I want to make more day trips to other New England states and to New York, since trips farther afield are still likely to be on hold because of COVID. I went on four or five such day trips last year, and they were fun. Feel free to tell me where to go!

I'd like to begin to learn fungi. I've started by learning that slime molds are no longer part of Fungi, as they were half a century ago when I learned basic biology; now, they are part of Protozoa.

I've gotten lazy about plants. I know some, but I've stopped carrying field guides into the field and looking up, say, how to tell the ashes apart. Or the elms. Maybe I'll tackle asters or goldenrods this year. And someday, I will learn once and for all how to tell Carpinus from Ostrya (maybe). I should make a list of plants (and other species, for that matter) that I've never seen and make an effort to go find them. Green Dragon, for example.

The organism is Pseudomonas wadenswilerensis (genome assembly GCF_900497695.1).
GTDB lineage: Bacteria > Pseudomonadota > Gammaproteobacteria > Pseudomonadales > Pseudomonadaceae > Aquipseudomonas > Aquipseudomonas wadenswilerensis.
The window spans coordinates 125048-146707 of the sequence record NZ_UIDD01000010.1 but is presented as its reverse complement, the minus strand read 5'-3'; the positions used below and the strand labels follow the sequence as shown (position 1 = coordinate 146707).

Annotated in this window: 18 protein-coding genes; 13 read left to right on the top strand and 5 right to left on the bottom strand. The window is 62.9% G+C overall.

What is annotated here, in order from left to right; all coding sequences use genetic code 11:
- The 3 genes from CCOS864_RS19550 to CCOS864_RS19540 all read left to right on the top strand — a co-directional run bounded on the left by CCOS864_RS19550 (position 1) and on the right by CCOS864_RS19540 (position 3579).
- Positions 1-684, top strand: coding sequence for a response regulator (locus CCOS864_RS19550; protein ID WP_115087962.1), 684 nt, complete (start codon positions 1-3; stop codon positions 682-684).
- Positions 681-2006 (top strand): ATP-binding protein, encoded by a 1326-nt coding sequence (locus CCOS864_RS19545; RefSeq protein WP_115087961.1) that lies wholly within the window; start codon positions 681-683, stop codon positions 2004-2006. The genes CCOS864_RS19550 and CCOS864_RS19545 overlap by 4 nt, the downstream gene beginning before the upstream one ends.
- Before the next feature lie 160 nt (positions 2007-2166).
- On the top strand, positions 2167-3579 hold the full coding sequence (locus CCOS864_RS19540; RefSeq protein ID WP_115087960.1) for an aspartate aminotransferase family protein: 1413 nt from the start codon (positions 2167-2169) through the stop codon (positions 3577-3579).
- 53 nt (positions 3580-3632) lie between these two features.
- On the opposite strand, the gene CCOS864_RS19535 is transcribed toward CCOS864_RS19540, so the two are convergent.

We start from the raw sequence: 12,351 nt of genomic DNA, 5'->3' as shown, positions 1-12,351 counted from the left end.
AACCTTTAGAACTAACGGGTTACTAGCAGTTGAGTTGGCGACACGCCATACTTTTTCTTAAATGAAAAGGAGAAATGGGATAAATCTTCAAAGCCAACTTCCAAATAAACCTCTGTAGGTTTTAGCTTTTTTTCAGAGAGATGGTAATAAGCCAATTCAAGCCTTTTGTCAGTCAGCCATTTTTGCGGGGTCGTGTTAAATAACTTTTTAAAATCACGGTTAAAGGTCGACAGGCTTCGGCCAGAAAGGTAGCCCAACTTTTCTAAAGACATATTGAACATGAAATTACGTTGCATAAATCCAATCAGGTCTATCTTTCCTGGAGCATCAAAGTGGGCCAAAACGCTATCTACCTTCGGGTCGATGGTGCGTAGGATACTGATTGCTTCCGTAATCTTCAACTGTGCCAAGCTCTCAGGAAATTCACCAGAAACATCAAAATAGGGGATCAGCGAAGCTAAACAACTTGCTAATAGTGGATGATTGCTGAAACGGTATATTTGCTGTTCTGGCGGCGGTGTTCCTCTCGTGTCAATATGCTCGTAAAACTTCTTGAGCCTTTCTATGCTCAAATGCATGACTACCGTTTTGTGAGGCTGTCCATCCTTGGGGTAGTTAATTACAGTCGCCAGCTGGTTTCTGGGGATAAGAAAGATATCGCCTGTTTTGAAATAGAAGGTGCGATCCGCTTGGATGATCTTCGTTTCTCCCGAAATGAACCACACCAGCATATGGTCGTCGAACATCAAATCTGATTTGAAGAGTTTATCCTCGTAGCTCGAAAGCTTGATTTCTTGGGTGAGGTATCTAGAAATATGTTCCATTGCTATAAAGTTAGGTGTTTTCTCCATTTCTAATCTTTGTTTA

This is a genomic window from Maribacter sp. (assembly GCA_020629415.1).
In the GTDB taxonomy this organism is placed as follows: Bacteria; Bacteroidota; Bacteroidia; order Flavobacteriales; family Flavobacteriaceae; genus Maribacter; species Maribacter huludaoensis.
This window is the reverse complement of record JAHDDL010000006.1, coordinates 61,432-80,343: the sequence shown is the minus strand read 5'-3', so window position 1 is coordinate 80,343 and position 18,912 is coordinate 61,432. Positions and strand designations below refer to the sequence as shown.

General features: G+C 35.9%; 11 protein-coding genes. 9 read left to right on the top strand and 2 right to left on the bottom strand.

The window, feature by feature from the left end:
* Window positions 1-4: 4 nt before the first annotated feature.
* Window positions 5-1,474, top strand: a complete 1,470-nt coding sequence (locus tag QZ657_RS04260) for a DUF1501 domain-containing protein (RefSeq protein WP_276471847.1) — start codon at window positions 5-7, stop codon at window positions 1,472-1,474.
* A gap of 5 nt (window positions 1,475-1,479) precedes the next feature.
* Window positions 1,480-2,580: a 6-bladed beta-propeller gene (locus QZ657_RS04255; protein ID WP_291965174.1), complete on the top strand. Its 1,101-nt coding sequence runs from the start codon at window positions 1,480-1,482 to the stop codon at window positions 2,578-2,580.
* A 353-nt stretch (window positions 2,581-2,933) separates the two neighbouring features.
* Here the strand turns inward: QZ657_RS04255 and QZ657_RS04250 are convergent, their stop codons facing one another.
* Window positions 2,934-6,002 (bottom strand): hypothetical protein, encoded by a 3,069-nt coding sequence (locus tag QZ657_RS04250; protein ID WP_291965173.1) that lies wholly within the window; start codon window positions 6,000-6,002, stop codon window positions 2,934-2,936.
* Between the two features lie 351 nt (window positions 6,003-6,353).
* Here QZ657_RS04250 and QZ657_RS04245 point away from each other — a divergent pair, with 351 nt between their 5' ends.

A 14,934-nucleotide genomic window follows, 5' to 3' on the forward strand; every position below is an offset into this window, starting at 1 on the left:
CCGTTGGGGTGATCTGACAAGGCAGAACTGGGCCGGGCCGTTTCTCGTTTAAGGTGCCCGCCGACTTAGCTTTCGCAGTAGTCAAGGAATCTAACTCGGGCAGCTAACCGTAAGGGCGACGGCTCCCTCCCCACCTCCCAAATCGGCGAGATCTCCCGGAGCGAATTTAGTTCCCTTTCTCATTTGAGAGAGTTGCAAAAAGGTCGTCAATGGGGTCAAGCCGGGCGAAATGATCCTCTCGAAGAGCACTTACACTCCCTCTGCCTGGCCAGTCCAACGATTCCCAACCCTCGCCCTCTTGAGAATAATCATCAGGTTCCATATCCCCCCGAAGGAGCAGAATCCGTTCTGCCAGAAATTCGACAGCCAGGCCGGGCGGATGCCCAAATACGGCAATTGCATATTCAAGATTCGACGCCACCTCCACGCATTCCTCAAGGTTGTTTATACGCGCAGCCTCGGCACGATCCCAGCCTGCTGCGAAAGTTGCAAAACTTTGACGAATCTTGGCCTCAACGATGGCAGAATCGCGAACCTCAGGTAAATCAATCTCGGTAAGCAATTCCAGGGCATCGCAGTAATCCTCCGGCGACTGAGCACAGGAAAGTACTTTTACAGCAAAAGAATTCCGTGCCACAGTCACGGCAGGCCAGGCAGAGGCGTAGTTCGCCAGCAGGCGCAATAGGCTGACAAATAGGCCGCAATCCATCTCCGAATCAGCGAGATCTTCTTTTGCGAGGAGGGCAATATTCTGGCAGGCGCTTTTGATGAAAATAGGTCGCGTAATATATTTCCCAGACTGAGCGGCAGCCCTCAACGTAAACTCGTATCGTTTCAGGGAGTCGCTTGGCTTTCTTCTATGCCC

Finally, I'd like to encourage and train other iNatters how to make IDs on other peoples' observations. Go read iNat's blog post from May of 2020 on the occasion of iNat reaching one million observers, here: https://www.inaturalist.org/blog/35758-we-ve-reached-1-000-000-observers Note especially the part where they say, "To put in perspective what a small fraction of the iNaturalist community of identifiers is, ... 51% of users have posted an observation (blue and yellow), but only 4% have made identifications for other people (yellow and pink). Nonetheless, these 107,000 identifiers have generated 53 million identifications for other people compared with 43 million observations generated by 1,265,000 observers (from now on I’m [the writer] counting all observers, not just observers of verifiable observations as I prefer to do because the data were easier to fetch, but the patterns are the same)."